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Stay Safe on the Slopes:
Avoid The Last Run of the Day

06 JAN 2015 - BY JOSEPH TYSON

Picture the scene. You have been up on the slopes all day, starting on the blues and then working your way up to a few black runs. You can't count how many times you've been up on the ski lift but one thing is for certain, you have gotten your money's worth.

But now the sun is starting to set. You feel invincible, breathing in that fresh mountain air, but as you head to the lift for that final run, you realise your legs are starting to feel a bit heavy.

Sound familiar? If you've been skiing before, it should do. The hardest part about skiing is knowing when to call it quits at the end of the day. In fact, most injuries occur on that "one last run" when you are tired, aching and you've physically had enough.

Such is the curse of the skier. Once you start, you never want to stop. However, knowing when your body is telling you to head down to the lodge could save you a lot of grief in the long run.

Here are a few tips to keep you active for longer and also to let you know when your body is saying "let's turn in".

Muscle fatigue

Muscle fatigue is a big issue for skiers. When you participate in this sport it exerts a lot of energy and, as such, takes its toll on your legs.

When your muscles enter a state of fatigue they become less responsive and less able to do what you require them to. Obviously, this makes skiing much harder and potentially dangerous. And so when your legs start to feel strange and heavy, it's time to call it a day.

Don't be fooled by adrenaline

Skiing is a buzz. Flying down a mountain at rapid speeds is great fun and causes you to have an adrenaline rush. However, the fun you're having and the chemicals released by this rush can sometimes mask how you feel.

At the bottom of a run you're likely to feel amazing from the last trip. But by the time you've got back up to the top, this might have worn off and your true fatigue will reveal itself. But once you are at the summit again, saying no to one last run is even harder, even if you don't feel 100 per cent.

Towards the end of the day, take a few breaks after runs to make sure you are really up for another or if it is the adrenaline talking.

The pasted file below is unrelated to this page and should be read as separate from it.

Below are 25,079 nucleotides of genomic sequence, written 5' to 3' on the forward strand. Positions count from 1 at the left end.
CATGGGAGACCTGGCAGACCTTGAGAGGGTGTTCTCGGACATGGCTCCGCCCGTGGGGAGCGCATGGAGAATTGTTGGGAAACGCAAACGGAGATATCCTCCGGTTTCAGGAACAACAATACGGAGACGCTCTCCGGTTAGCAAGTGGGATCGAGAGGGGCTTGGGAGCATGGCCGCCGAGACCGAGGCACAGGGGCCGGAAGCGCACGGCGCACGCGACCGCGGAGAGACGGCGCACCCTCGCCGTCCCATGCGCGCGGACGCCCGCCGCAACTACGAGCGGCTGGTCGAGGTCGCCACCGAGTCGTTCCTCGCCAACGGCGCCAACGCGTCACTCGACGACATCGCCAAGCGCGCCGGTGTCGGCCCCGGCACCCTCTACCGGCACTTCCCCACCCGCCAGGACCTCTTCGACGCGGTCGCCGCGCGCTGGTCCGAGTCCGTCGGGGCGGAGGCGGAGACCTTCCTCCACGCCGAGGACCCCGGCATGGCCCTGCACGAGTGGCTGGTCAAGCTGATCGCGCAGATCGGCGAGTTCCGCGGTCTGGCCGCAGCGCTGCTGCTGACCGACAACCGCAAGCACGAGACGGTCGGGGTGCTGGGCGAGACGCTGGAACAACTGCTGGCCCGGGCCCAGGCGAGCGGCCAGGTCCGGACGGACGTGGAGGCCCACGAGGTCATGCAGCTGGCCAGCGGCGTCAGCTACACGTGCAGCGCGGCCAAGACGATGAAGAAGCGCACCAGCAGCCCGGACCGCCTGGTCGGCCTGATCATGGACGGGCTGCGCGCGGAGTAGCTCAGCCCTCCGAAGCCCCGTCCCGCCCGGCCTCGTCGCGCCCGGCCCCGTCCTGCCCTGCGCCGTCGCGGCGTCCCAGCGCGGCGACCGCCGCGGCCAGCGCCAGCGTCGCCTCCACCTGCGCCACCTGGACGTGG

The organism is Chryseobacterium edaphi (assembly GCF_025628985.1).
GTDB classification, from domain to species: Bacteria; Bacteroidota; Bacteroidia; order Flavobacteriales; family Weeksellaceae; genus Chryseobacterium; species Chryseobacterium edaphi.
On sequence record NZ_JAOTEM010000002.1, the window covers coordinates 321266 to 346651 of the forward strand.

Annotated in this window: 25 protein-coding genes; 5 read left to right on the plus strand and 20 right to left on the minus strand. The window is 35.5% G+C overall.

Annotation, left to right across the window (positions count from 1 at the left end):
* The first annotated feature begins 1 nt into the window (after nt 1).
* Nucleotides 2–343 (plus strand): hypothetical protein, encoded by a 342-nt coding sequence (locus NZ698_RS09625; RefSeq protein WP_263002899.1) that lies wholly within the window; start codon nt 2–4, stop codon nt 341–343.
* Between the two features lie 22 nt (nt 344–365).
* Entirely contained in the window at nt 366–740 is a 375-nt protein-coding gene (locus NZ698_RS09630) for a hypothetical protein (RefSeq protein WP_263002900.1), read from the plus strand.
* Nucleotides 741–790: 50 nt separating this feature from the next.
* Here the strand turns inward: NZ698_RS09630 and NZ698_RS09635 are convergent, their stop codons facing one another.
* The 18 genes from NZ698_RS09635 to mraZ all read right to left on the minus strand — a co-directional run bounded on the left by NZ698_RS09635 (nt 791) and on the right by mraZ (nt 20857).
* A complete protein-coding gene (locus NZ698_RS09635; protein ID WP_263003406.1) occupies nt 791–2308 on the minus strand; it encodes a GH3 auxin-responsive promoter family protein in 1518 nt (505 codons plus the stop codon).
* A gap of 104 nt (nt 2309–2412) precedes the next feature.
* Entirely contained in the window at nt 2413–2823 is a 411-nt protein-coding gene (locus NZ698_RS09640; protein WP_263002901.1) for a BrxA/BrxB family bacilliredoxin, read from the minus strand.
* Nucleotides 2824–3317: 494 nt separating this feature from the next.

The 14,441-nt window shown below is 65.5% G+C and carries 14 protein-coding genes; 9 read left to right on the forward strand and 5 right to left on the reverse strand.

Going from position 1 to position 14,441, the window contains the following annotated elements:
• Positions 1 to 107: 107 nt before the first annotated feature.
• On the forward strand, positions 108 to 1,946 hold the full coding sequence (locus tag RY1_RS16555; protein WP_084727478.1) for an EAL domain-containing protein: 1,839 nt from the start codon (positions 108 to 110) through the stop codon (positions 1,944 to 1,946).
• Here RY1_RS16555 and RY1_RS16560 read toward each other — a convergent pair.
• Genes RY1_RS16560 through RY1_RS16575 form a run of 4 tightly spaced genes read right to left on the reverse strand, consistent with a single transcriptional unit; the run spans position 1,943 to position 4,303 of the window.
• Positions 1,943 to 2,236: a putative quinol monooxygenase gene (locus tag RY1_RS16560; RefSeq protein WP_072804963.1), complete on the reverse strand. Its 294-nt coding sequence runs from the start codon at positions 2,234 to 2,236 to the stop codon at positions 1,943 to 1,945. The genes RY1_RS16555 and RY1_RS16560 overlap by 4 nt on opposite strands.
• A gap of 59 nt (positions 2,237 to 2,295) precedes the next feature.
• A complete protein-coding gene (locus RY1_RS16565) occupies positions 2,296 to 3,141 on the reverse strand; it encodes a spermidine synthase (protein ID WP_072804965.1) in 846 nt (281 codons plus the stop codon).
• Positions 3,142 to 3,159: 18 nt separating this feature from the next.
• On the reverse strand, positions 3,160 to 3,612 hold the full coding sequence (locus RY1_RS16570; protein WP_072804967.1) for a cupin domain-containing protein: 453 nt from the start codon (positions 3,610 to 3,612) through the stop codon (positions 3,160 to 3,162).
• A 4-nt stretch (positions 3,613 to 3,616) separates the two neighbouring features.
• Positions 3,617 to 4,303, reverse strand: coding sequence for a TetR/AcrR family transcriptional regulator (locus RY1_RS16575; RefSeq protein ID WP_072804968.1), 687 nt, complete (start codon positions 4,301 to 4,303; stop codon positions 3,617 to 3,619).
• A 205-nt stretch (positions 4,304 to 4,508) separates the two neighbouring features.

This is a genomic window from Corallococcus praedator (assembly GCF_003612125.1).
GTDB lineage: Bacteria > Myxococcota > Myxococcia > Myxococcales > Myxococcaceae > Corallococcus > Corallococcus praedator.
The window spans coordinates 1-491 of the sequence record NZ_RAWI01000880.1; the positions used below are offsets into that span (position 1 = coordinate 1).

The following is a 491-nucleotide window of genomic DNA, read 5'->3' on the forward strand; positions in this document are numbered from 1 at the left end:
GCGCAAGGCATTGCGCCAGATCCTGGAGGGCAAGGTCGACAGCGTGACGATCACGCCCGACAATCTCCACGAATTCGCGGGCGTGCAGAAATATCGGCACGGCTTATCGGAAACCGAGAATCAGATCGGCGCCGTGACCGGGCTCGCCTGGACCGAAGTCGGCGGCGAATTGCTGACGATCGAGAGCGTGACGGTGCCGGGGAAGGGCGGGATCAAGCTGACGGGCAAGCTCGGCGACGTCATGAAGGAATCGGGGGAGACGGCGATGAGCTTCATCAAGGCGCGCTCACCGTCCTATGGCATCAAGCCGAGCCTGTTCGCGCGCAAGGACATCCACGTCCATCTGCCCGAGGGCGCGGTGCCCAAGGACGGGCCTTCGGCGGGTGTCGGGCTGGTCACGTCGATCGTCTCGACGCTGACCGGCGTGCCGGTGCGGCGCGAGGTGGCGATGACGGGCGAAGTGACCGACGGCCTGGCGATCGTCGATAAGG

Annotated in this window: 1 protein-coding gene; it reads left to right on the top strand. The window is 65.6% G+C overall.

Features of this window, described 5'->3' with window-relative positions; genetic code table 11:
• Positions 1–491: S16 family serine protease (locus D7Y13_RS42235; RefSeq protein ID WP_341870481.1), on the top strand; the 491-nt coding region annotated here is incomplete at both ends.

Don't be fooled by adrenaline

Listen to aching muscles

One of the most simple ways to know you've done enough skiing for one day is that your body will be aching quite a bit. Staying in position while you ski involves a lot of effort from your core and legs and after hours of doing the same thing, it can soon catch up to you.

Late on in the day, you may start to ache a little and this is a good indicator you are getting close to your limit. Don't go all out, call it a day and come back tomorrow when you're fresh.

Take breaks throughout the day

No one wants to stop, even if it's just for a minute. But a few little breaks will give your body a rest and keep you active longer. When you stop, make sure you drink plenty of liquids. Keeping hydrated is an essential part of skiing, you can read more about this in our guide on the topic.

Take Breaks ski

Know your limit

This isn't a warning sign but it's good advice and heeding it will keep you out there for longer. Only ski within your ability. If you try and take on runs that are above your level, you are more likely to over-exert yourself and cause burn out. As well as this, you run the risk of having an accident.

Of course, there is nothing wrong with trying the next step up, but only when you are sure you are ready for it. Remember, stay sensible and stay safe!

Further advice from across the internet

http://welove2ski.com/ski-safety
http://skiing.about.com/od/safetyforskiers/a/skisafety.htm
http://skiing.about.com/od/skiingglossary/g/bindings.htm
http://skiing.about.com/od/safetyforskiers/a/skicode.htm
http://www.breakthroughonskis.com/Pages/_private_lessons/lessons5.html
http://www.breakthroughonskis.com/Pages/_private_lessons/lessons5.html

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